Lefebvre highly recommends that all incoming students with food sensitivities register with Student Disability Services (SDS), which she says is “ often the students’ best advocate”. As Cornell’s website states, Student Disability Services “works in partnership with Cornell faculty, staff, and students to ensure that all aspects of student life are accessible, equitable, and inclusive of individuals with disabilities.” It is critical that students speak up about their needs. When one graduate student with an anaphylactic peanut allergy told Lefebvre that the bowls of peanuts served during career fairs made him scared to shake hands with prospective employers, Lefebvre contacted SDS, and they had the peanuts replaced with safe snacks. SDS can also contact professors to allow a student with celiac disease time to recover after a gluten exposure.
Cornell Dining is self-operated with no third-party food service. The mission statement for Cornell Dining reads “We are committed to serving high-quality foods that are healthy and creatively prepared with genuine care for a diverse community”. The campus chefs are passionate about keeping students safe and well fed. “One of my chefs just called to ask if I knew which students with food sensitivities would be staying on campus during our February break so that he could make sure they had enough options available”, says Lefebvre. Being proactive in addressing students’ dietary needs is part of what makes the Cornell Dining culture stand out.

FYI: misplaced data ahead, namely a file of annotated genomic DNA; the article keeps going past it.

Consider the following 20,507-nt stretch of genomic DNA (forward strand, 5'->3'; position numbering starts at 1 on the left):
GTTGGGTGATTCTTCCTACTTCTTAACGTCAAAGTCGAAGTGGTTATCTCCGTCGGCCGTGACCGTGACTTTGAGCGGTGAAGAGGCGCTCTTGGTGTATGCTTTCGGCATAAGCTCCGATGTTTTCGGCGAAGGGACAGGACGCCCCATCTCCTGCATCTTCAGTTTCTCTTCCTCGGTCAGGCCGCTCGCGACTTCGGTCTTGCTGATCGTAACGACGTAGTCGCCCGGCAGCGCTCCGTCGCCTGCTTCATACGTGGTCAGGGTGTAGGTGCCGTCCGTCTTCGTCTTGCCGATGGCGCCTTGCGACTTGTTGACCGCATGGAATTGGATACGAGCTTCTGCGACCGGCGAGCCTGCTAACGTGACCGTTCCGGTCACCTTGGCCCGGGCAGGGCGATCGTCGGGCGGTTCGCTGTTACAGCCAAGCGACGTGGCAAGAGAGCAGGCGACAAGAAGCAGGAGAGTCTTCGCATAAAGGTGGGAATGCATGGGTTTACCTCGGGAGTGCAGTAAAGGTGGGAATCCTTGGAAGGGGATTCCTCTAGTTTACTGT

Even before Lefebvre approached Kevin Grant, Chef Manager at Risley Dining, about eliminating gluten and nuts from his dining hall, he had been removing gluten from select stations to meet the growing demand. His cooks were excited to implement Lefebvre’s vision, saying it would be easier for them to keep students safe without gluten and nuts in the facility. “My staff members all bought into it,” said Grant. During the summer of 2016, Grant did all the sanitation and equipment replacement needed to ensure a safe kitchen. He re-designed menus, trading bagels and pizza for naturally gluten-free items, to focus on maximizing flavor. “By changing some techniques, like roasting and caramelizing the vegetables, nobody talked about what they didn’t have.” Grant said. Diners were already enjoying Risley’s 100% gluten and nut free food for a full semester before the new regimen was announced in January 2017.